Younger viewers were in mind when Cory Monteith was included among the five people getting separate in memoriam Emmy segments, Emmys executive producer Ken Ehrlich said Wednesday, defending the choice of the “Glee” star who died this summer at age 31 following struggles with drug addiction.
“Cory’s appeal was to a little different generation than the others who we’re honoring,” Ehrlich said. “It was important to again be responsive to younger viewers to whom Cory Monteith meant as much as perhaps these other four individuals meant to other generations.”
Ehrlich and CBS executive Jack Sussman spoke about this year’s in memoriam segments — five in all, for Monteith, Jonathan Winters, “Sopranos” star James Gandolfini, “All in the Family” star Jean Stapleton and “Family Ties” creator Gary David Goldberg — during a conference call with reporters Wednesday, addressing concerns that the new approach will leave out other TV personalities who’ve died in the past year, such as Jack Klugman.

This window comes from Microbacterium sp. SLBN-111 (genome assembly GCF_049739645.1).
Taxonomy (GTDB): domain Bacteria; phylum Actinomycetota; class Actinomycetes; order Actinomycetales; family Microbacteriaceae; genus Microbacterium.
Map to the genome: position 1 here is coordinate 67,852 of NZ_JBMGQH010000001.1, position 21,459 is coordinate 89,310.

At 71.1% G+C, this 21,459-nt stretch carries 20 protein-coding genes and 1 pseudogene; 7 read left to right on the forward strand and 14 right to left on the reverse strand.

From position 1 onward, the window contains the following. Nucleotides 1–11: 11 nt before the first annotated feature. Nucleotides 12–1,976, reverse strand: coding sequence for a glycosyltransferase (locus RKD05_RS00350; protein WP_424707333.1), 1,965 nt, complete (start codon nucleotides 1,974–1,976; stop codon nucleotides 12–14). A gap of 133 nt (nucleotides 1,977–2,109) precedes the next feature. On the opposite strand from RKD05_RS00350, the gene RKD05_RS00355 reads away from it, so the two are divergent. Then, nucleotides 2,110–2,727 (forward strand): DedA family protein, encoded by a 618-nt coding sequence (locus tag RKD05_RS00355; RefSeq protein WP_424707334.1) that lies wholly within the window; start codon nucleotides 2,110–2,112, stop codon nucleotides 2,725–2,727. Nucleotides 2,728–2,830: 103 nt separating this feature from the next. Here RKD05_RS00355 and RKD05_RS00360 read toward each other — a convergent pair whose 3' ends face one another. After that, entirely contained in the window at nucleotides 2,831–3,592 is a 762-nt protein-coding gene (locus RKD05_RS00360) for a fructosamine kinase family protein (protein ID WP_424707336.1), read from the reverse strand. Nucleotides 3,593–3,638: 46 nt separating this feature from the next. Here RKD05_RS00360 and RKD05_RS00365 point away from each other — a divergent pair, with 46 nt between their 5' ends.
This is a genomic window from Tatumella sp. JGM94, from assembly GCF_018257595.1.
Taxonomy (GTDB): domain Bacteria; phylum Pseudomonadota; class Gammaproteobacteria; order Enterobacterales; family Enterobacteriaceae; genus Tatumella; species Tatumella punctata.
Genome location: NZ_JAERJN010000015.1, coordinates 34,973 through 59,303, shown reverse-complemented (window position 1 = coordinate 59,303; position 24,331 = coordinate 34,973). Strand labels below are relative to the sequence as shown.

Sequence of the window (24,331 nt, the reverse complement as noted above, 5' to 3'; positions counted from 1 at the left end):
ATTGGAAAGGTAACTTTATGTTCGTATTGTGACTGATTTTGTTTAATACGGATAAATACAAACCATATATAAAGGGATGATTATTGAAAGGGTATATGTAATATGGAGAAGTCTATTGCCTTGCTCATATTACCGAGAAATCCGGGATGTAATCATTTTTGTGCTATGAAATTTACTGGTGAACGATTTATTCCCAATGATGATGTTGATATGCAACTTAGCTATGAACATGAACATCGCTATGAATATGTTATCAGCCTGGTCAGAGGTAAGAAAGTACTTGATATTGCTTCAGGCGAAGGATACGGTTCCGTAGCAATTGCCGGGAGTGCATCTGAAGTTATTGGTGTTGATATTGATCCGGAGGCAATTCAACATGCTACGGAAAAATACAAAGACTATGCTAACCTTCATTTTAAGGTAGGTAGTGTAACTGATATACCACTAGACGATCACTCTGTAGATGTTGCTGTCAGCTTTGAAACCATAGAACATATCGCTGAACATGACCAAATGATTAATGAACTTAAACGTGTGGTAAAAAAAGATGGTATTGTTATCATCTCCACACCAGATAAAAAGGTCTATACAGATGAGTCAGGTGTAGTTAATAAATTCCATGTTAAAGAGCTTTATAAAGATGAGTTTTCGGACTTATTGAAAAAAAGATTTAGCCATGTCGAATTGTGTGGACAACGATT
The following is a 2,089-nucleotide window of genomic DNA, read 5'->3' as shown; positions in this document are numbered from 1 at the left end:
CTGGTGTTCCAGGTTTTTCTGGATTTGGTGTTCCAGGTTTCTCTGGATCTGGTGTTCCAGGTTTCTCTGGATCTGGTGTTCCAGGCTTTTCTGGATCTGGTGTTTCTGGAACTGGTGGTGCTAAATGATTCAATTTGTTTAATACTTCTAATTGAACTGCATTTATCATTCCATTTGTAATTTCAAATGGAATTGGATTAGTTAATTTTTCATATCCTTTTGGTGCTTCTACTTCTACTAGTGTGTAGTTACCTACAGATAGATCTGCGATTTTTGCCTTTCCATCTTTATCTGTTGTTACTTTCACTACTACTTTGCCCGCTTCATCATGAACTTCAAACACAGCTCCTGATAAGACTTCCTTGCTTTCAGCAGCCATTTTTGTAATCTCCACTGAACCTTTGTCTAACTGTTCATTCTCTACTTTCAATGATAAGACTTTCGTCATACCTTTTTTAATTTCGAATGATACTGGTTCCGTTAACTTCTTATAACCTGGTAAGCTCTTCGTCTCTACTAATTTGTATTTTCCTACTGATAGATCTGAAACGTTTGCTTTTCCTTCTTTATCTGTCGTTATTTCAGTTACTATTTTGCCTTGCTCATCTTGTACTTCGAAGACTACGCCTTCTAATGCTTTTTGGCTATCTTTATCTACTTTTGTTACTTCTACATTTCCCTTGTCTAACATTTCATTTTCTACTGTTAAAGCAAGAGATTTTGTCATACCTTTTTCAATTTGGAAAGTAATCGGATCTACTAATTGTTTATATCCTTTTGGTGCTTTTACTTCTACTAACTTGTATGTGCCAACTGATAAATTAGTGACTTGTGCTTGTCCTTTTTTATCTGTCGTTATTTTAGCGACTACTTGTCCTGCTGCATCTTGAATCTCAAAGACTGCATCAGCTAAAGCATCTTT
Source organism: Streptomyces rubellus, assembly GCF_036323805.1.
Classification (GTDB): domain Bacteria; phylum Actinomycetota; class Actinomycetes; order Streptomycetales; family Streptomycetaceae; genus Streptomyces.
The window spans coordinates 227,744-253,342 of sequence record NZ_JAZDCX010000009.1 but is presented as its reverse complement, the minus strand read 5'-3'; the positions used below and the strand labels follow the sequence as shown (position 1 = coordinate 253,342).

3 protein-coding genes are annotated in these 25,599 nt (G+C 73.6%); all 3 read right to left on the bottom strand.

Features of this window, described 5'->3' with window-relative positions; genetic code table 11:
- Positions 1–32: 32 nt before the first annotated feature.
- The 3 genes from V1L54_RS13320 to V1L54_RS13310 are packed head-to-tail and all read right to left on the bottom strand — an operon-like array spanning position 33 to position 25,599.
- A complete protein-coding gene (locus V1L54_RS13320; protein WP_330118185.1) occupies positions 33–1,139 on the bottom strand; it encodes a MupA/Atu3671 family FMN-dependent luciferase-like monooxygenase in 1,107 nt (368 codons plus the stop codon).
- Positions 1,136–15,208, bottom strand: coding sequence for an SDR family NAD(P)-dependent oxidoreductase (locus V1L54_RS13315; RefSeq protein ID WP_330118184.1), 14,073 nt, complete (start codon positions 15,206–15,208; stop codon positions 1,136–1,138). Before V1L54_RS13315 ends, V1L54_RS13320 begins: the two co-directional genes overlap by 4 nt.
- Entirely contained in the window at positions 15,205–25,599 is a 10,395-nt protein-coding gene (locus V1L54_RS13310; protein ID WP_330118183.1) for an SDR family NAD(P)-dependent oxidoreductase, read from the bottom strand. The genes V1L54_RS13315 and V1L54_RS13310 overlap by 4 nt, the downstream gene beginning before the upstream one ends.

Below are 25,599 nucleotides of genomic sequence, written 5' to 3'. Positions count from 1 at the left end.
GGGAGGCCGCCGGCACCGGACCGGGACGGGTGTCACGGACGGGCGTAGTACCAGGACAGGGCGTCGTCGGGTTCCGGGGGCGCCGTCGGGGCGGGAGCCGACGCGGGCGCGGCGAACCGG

During the in memoriam segments, the decedents will be honored by those who knew them well. Monteith will be remembered by his “Glee” co-star Jane Lynch.
As for the concerns that the approach will leave out other worthy potential honorees, Ehrlich admitted that complaints about omissions are inevitable.
“No matter what we do, I think there will be people who feel that we could have done other options,” Ehrlich said.
During the conference call, the issue of the length of the ceremony was broached. Asked if the Emmys might benefit if there were fewer awards and more performances — a la the Grammys — Sussman was blunt.
“I think the answer to that is probably yes,” Sussman said, adding that they are obligated to hand out a certain amount of awards. “I think viewers want to be entertained and they want to see artists and awards that they’re interested in … ultimately if you could put more entertainment it would probably be a better show.”